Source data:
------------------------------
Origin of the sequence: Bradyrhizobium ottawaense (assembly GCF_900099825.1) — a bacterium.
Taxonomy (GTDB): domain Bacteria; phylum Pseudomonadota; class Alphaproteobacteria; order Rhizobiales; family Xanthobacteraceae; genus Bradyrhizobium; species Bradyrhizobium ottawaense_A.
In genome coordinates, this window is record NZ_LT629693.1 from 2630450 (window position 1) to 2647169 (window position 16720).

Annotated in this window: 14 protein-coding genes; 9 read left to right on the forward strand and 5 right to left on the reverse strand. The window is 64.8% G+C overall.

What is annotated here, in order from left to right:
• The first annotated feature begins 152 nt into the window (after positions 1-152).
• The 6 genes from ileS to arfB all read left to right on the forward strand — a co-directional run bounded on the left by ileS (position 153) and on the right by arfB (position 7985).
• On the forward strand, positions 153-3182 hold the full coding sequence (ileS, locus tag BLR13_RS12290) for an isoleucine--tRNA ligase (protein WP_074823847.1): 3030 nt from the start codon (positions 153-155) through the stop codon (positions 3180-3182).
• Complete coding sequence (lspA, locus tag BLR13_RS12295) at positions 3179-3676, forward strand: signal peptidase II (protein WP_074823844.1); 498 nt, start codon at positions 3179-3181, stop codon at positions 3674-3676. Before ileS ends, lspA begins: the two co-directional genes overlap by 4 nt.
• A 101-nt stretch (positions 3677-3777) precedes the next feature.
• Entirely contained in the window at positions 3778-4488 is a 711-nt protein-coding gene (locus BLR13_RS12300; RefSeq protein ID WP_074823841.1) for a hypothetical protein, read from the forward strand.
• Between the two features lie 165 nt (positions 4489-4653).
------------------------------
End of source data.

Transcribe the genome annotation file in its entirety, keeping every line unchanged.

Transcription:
Origin of the sequence: Bradyrhizobium ottawaense (assembly GCF_900099825.1) — a bacterium.
Taxonomy (GTDB): domain Bacteria; phylum Pseudomonadota; class Alphaproteobacteria; order Rhizobiales; family Xanthobacteraceae; genus Bradyrhizobium; species Bradyrhizobium ottawaense_A.
In genome coordinates, this window is record NZ_LT629693.1 from 2630450 (window position 1) to 2647169 (window position 16720).

Annotated in this window: 14 protein-coding genes; 9 read left to right on the forward strand and 5 right to left on the reverse strand. The window is 64.8% G+C overall.

What is annotated here, in order from left to right:
• The first annotated feature begins 152 nt into the window (after positions 1-152).
• The 6 genes from ileS to arfB all read left to right on the forward strand — a co-directional run bounded on the left by ileS (position 153) and on the right by arfB (position 7985).
• On the forward strand, positions 153-3182 hold the full coding sequence (ileS, locus tag BLR13_RS12290) for an isoleucine--tRNA ligase (protein WP_074823847.1): 3030 nt from the start codon (positions 153-155) through the stop codon (positions 3180-3182).
• Complete coding sequence (lspA, locus tag BLR13_RS12295) at positions 3179-3676, forward strand: signal peptidase II (protein WP_074823844.1); 498 nt, start codon at positions 3179-3181, stop codon at positions 3674-3676. Before ileS ends, lspA begins: the two co-directional genes overlap by 4 nt.
• A 101-nt stretch (positions 3677-3777) precedes the next feature.
• Entirely contained in the window at positions 3778-4488 is a 711-nt protein-coding gene (locus BLR13_RS12300; RefSeq protein ID WP_074823841.1) for a hypothetical protein, read from the forward strand.
• Between the two features lie 165 nt (positions 4489-4653).